4-7-8

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I could feel my heart race as I thought about the circumstances my friend was facing. The trauma, fear and confusion from betrayal that I once experienced all came back to me. As my friend’s story of heartbreak, infidelity, and lies unfolded, I felt a cold and unwelcome darkness begin to wrap around me. Then the panic began to set in.

Though I’ve been working on my healing for over two years, I still have triggers that set me back a bit. Thankfully, the triggers are much less intense and far less frequent than they used to be. I’ve learned that I can manage my triggers before they send me into a full-blown panic attack. I’ve tried a few different methods to control my triggers and lately I’ve found some success with breathing.

Breathing exercises were not very effective for me in the early days of trauma. At times I came close to hyper-ventilating as I tried to breathe through my panic. I thought the simple act of breathing was supposed to make some miraculous change in my emotions, but that never happened. I was also a bit confused about how breathing, something I do every minute of every day, was supposed to be helpful with triggers. When I got the advice to “just breathe” I was confused. I was already breathing! Duh! Otherwise, I would be passed out!

I didn’t give much value to breathing exercises until I witnessed my 11 year-old grandson successfully use breathing to calm down. He was very upset over the possibility of missing an application deadline for honor choir. It was difficult to help him figure out solutions because he was so focused on the challenges that could prevent him from making the nearing deadline. He became visibly agitated and impatient with his mother who was trying to explain some of his options.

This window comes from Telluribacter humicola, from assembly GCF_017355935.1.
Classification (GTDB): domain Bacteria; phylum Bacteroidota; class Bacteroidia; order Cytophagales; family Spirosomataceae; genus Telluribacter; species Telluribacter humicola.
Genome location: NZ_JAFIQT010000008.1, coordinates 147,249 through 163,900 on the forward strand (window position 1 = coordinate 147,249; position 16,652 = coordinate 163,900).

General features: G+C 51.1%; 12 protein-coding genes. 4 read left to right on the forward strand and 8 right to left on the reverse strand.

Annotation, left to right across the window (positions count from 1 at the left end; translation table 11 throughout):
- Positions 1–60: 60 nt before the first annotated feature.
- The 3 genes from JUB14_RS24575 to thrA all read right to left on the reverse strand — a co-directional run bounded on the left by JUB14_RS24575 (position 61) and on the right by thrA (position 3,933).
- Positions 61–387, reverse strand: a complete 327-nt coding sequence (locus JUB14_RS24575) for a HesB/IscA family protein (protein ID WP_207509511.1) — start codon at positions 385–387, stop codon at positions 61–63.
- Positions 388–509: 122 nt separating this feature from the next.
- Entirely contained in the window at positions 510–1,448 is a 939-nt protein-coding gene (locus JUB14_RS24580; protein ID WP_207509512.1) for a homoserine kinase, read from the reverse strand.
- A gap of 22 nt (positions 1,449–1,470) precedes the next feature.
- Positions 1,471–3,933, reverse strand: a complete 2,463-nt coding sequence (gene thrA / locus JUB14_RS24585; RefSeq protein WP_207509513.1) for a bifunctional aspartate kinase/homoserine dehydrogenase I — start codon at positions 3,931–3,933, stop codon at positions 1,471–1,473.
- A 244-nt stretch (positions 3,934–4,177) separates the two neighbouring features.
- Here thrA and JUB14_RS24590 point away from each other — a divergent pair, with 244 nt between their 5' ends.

One of my breathing exercises suddenly came to my mind, and I calmly asked my grandson  to sit with me for a moment and try something. He agreed. Together we did the 4-7-8 method of breathing.  For 4 seconds, we slowly inhaled. Then we held our breath for 7 seconds before slowly exhaling for 8 seconds. We repeated our breathing one more time.

“How are you feeling, now?” I asked my grandson.

“Better!” he replied. Though his concerns didn’t disappear, he was more calm and able to listen to his mom’s suggestions.

I realize the actual breathing was only one factor in my grandson’s shift to calm. The real magic was in distracting his thinking as he concentrated on counting the seconds of inhaling, holding, then exhaling his breath. He was able to focus his mind on something else just long enough to stop the downward spiral of his thinking. Counting his breath helped him to clear his mind from the muddle of his panic.

It was the very next day that I felt the panic of reliving my trauma from betrayal as my friend shared with me. As soon as I felt the panic begin to overtake me, I began my 4-7-8 breathing. I repeated my breathing four times. It was slow and subtle, but eventually I could feel a sense of peace.

There are scientific reasons to explain why breathing through triggers can work. I think the science is interesting, but I really just need something that I can use easily and instantly. There are other breathing techniques that I may use in the future, but for now, 4-7-8 is working for me.

 

 

 

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